Alina Avanesyan

Research Interests

In my research, I explore various eco-evolutionary mechanisms which drive species interactions, and especially novel interactions between native and invasive species. I’m using primarily arthropods and plant-insect study systems to investigate how the lack of co-evolutionary history affects species adaptations to novel hosts, enemies, food sources, etc. I’m particularly curious how species behavior, morphology, and physiology change in response to novel environments. I’ve been working on a variety of projects that involve field and greenhouse experiments, molecular biology techniques, light and scanning electron microscopy, as well as systematic reviews and meta-analyses of existing ecological data.

In Dr. Bill Lamp’s lab, I work on novel plant-insect interactions focusing on invasive species. I primarily use molecular gut content analysis which allows us to detect ingested plant DNA within insect gut contents, determine identity of ingested plant species, and create an accurate host plant range of an insect species. My work is heavily focused on the invasive spotted lanternfly, Lycorma delicatula: through using a single specimen DNA barcoding and meta-barcoding I decipher the lanternfly’s trophic interactions at each developmental stage. We hope that the results from this work will be invaluable for early detection and monitoring the nymphs and adults of Lycorma delicatula and predicting its novel host plants in the introduced range.


  • Ph.D., Biological Sciences 2014
  • University of Cincinnati, Cincinnati, OH
  • Areas of concentration: Molecular Biology, Evolutionary Ecology
  • Dissertation: Native versus exotic grasses: the interaction between generalist insect herbivores and their host plants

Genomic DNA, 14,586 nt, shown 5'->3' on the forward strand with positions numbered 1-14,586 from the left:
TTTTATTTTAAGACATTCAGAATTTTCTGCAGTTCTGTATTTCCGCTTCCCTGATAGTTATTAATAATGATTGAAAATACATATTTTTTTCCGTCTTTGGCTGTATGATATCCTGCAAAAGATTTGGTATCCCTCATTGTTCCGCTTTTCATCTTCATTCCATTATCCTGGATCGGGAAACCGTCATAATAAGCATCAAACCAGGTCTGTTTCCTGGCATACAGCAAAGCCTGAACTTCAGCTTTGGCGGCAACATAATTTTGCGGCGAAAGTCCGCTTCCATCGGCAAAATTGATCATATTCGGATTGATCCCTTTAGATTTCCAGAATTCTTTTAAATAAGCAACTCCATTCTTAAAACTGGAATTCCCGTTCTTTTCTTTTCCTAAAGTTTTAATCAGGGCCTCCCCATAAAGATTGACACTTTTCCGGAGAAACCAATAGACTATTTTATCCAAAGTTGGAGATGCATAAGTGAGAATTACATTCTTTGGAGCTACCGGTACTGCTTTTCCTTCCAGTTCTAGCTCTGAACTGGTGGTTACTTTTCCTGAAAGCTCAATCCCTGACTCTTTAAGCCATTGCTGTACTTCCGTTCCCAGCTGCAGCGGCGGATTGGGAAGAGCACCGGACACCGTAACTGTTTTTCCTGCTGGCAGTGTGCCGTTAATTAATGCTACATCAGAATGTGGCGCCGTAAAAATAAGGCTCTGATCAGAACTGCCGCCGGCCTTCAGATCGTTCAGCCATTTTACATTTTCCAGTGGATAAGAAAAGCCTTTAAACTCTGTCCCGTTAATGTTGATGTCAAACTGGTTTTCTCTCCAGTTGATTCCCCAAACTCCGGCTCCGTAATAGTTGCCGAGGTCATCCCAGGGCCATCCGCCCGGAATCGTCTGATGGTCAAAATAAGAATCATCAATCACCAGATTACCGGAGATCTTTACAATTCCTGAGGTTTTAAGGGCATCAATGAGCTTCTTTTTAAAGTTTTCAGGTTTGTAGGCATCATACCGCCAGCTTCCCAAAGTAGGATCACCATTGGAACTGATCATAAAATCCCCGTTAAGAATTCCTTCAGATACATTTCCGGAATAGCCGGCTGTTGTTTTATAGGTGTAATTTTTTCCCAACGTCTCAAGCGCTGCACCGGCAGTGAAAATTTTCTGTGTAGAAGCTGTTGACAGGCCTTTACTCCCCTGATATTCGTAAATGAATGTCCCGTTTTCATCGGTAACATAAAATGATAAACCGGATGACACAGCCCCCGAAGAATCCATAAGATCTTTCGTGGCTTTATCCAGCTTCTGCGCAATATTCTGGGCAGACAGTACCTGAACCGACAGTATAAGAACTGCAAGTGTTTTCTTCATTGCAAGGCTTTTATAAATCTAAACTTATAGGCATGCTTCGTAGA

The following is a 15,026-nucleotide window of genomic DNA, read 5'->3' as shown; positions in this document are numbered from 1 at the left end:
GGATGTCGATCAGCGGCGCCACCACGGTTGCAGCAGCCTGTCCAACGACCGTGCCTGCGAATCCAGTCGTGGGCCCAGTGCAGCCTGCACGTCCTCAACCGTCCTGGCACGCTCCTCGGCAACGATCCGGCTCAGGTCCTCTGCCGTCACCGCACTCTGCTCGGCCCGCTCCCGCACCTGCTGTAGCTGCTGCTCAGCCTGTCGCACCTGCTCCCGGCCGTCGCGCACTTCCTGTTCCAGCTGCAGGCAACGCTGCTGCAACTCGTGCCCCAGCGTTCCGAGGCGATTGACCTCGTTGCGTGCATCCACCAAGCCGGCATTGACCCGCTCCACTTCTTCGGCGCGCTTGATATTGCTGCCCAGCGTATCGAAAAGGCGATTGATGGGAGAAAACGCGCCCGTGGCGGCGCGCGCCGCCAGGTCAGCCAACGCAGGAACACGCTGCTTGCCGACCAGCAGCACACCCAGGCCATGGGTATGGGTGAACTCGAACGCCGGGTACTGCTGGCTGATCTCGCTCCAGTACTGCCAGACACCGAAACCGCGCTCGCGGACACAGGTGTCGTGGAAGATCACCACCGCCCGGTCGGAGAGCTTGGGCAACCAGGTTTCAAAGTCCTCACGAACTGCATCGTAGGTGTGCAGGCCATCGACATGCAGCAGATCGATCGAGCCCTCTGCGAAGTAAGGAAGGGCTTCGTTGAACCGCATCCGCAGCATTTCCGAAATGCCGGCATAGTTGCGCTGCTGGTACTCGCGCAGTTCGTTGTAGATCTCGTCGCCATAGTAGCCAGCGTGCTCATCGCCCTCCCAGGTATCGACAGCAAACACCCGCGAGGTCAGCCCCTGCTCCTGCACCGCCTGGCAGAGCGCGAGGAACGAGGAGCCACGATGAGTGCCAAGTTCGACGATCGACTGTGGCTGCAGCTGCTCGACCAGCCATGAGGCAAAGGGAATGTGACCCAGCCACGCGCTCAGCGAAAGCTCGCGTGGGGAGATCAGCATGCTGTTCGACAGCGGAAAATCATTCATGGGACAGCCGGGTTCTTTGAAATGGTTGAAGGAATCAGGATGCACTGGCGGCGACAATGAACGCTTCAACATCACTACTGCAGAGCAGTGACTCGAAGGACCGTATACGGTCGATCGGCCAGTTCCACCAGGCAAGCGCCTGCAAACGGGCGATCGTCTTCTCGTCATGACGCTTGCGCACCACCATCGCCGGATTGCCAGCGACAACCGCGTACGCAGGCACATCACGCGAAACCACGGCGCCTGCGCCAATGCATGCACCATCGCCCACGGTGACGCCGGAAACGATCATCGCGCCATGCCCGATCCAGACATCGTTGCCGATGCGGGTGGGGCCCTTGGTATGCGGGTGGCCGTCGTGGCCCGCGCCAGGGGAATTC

• Candidate of Science (Ph.D.-equivalent), Biological Sciences 2002
  • Herzen State University, St. Petersburg, Russia.
  • Areas of concentration: Cell Biology, Immunology, Parasitology
  • Dissertation: The effect of defense responses of snails on development of trematode partenitae (with a focus on the family Echinostomatidae)
  • Diploma, Biology, Psychology cum laude 1997
  • Herzen State University, St. Petersburg, Russia
  • Areas of concentration: Genetics, Ecology

Selected Publications

  • Avanesyan, A., and W.O. Lamp. (2022) Response of five Miscanthus sinensis cultivars to grasshopper herbivory: implications for monitoring of invasive grasses in protected areas. Plants: Special Issue "Invasive Alien Species in Protected Areas ", 11(1), 53, Invited paper.
  • Avanesyan, A., Sutton, H., and W.O. Lamp. (2021) Choosing an effective PCR-based approach for diet analysis of insect herbivores: A systematic review. Journal of Economic Entomology, 114(3), 1035–1046.
  • Avanesyan, A., Illahi, N. and W.O. Lamp. (2021) Detecting ingested host plant DNA in potato leafhopper, Empoasca fabae: potential use of molecular markers for gut content analysis. Journal of Economic Entomology, 114(1), 472–475.
  • Avanesyan, A., and W.O. Lamp. (2020) Use of molecular gut content analysis to decipher the range of food plants of the invasive spotted lanternfly, Lycorma delicatula. Insects: Special Issue " Molecular gut content analysis: deciphering trophic interactions of insects", 11(4), 215, Invited paper.
  • Avanesyan, A., Maugel T.K., and W. Lamp. (2019) External morphology and developmental changes of tarsal tips and mouthparts of the invasive spotted lanternfly, Lycorma delicatula. PLOS ONE,
  • Avanesyan, A., Lamp, W., Snook, K., and P. Follett. (2019) Short-term physiological response of a native Hawaiian plant, Hibiscus arnottianus, to injury by the exotic leafhopper, Sophonia orientalis (Hemiptera: Cicadellidae). Environmental Entomology 48(2): 363-369.
  • Avanesyan, A. (2018) Should I eat or should I go? Acridid grasshoppers and their novel host plants: implications for biotic resistance. Plants: Special Issue "Plants Interacting with other Organisms: Insects", 7(4), 83, Invited paper.